Alibaba Group Holding Ltd (NYSE: BABA) is striving to regain strength after falling sharply last week, ahead of fourth-quarter earnings. The positive results failed to impress stakeholders as market sentiment was dampened by the Senate’s proposal to impose curbs on certain US-listed Chinese stocks. Also, there are concerns that Alibaba’s retail and cloud segments did not benefit as much from the COVID-related shutdown as expected.
Data shows that performance of the China-based e-commerce behemoth was slightly affected by economic headwinds related to the widespread virus attack and reduced business activity. Nevertheless, both the retail division and cloud services, the main business segments, witnessed high demand since March due to the prevailing movement restrictions, though the e-commerce platform suffered in the initial weeks of the crisis.
The highlight of the quarter was the record growth of the company’s Digital Economy, with gross merchandise volume crossing the $1-trillion mark for the first time. Encouraged by the solid performance, the management forecasts that sales would rise to $91 billion this year, which represents about one-sixth of China’s total retail sales. Of late, categories like food/grocery and education are rapidly moving to the digital platform, a trend Alibaba expects to leverage.
Revenues from advertising and commissions remained high in the past three years, which is a clear indication that investments in technology and innovation are yielding results. Interestingly, the management remains confident about the spending power of the Chinese people, even in these times of uncertainty, though their priorities vary.
While there is uncertainty with regard to recovery of the retail business in the international market, Alibaba executives remain bullish about the prospects in the local market, citing the changing customer behavior and rapid digital adoption in the wake of the COVID onslaught. In what can be called a two-pronged strategy, the company plans to expand into the huge untapped market in lower-tier cities and rural China by digitizing the transactions with the help of the Alipay payment platform.
When it comes to the cloud segment, the main driving force has been the high consumption of video content during the lockdown, a trend that is expected to continue even after the COVID scenario improves. Alibaba’s own video hosting business Youku is expected to have a busy time ahead, churning out videos to meet the growing demand, just like communications platform DingTalk that is being widely adopted by organizations across the country.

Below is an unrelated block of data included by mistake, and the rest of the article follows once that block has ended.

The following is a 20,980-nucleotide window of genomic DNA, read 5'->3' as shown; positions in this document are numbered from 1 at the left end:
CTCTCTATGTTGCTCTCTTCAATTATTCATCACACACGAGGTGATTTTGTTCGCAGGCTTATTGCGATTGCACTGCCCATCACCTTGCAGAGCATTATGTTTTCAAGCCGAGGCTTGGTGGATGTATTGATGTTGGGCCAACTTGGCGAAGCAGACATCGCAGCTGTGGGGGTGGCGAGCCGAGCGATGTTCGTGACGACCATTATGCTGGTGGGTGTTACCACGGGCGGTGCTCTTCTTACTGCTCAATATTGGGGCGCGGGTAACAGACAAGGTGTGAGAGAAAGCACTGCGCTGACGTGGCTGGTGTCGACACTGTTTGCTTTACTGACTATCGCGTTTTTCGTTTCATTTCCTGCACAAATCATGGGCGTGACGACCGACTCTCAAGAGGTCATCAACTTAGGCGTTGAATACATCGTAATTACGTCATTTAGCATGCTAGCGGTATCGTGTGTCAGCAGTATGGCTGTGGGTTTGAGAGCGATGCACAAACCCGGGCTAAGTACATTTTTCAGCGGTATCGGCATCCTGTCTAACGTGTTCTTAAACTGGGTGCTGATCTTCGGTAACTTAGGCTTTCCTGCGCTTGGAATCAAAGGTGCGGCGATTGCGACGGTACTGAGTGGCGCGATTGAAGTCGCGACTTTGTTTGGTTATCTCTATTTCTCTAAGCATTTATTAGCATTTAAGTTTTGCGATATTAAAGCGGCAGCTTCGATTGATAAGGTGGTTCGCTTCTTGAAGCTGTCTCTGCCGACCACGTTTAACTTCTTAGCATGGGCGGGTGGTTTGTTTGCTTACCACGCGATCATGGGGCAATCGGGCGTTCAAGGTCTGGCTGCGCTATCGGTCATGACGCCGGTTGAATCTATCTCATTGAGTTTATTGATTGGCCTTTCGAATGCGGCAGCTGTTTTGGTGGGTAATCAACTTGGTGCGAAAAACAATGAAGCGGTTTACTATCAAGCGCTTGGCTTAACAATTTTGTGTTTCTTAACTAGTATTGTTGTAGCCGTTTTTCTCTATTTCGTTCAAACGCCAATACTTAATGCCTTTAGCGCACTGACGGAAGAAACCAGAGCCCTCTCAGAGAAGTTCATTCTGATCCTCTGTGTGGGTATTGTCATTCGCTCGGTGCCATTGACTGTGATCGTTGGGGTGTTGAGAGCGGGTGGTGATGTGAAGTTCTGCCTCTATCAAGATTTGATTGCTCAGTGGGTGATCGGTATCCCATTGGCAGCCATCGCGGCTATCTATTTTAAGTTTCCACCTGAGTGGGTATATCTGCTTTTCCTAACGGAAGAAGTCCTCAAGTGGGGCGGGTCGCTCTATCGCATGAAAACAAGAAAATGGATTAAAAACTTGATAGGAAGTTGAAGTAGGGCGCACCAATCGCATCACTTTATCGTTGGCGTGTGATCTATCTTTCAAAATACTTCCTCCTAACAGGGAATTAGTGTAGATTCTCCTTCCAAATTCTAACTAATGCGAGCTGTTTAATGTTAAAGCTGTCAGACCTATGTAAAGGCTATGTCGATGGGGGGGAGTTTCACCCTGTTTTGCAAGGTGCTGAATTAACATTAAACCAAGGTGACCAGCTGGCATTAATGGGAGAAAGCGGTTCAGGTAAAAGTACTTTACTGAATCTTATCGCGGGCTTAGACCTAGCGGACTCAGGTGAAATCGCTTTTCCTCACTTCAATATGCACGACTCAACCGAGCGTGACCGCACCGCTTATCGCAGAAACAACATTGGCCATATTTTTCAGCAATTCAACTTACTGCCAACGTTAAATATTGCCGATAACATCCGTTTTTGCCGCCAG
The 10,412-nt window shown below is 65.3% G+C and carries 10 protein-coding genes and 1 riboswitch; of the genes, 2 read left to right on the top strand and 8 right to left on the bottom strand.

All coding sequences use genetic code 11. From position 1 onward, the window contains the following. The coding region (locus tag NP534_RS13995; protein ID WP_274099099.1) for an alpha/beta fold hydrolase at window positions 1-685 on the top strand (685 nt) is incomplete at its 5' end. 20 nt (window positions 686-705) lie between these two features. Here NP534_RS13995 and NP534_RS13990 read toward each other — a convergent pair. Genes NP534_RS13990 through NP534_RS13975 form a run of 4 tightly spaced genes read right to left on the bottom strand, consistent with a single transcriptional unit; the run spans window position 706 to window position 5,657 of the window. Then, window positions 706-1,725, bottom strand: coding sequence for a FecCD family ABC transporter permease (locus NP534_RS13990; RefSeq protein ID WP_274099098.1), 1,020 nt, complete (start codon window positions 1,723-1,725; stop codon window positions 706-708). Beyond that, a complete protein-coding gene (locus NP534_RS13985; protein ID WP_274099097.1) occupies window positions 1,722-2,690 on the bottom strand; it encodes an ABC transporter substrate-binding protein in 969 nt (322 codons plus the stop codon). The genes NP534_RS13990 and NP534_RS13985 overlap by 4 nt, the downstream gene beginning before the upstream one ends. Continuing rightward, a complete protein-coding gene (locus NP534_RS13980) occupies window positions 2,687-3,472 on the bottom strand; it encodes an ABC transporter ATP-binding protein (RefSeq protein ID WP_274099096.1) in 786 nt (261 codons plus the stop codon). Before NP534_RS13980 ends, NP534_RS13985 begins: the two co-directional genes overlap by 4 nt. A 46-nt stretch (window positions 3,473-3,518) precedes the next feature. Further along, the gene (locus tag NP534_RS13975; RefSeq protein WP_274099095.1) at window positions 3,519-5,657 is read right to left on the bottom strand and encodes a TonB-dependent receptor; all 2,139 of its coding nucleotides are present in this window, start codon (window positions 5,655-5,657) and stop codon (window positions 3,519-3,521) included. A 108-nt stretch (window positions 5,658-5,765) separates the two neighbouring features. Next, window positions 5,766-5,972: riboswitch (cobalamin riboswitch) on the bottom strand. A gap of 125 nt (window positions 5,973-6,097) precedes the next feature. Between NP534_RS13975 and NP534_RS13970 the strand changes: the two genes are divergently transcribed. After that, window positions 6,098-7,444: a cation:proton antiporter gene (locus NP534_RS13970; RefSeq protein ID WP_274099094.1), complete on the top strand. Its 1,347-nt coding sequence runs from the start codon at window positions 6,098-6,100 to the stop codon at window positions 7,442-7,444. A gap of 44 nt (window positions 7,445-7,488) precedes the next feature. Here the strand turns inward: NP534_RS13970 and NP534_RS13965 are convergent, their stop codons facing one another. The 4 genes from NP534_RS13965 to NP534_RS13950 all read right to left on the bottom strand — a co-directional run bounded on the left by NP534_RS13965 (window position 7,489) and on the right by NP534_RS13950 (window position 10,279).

“We believe the consumer habit of buying fresh food and groceries online will continue after the pandemic and online and offline integration will drive the new retail model to the next stage of development. We have been investing for years to build a new retail tech knowledge infrastructure, which will help us further strengthen our market leadership in this sector,” said Daniel Zhang, chief executive officer of Alibaba, while speaking to analysts at the post-earnings conference call.
It seems the pandemic-related restrictions brought several new customers to the e-commerce platform in the March quarter, and there was another strong increase in the number of active users. Consequently, revenues grew in all the four business units, with the Core Commerce segment registering a 19% growth. Earnings, on an adjusted basis, moved up 7% annually to $1.30 per American depositary shares. The results also topped the Street view.
“Looking ahead, we will continue the same strategy of delivering robust revenue growth and sustainable profit growth. Although it is difficult to predict the uncertainty of global economic and geopolitical developments. Based on our current view of Chinese domestic consumption and enterprise digitization, we expect to generate over RMB650 billion in total revenue in fiscal year 2021.”Maggie Wu, chief financial officer, Alibaba
After showing signs of an improvement in the final months of last year, the Sino-US standoff is perhaps getting more complicated after the recent spat between the Chinese president and Trump over the spread of coronavirus. The move to delist Chinese companies that fail to comply with listing norms can have unpleasant consequences for both countries.
Alibaba’s stock lost 9% so far this year, with the downturn gathering steam last week. After making an impressive start to the calendar year 2020, the stock reached an all-time high in early January but retreated in the following weeks. The stock still enjoys strong buy rating as almost all the analysts following it see significant growth prospects in the long term.
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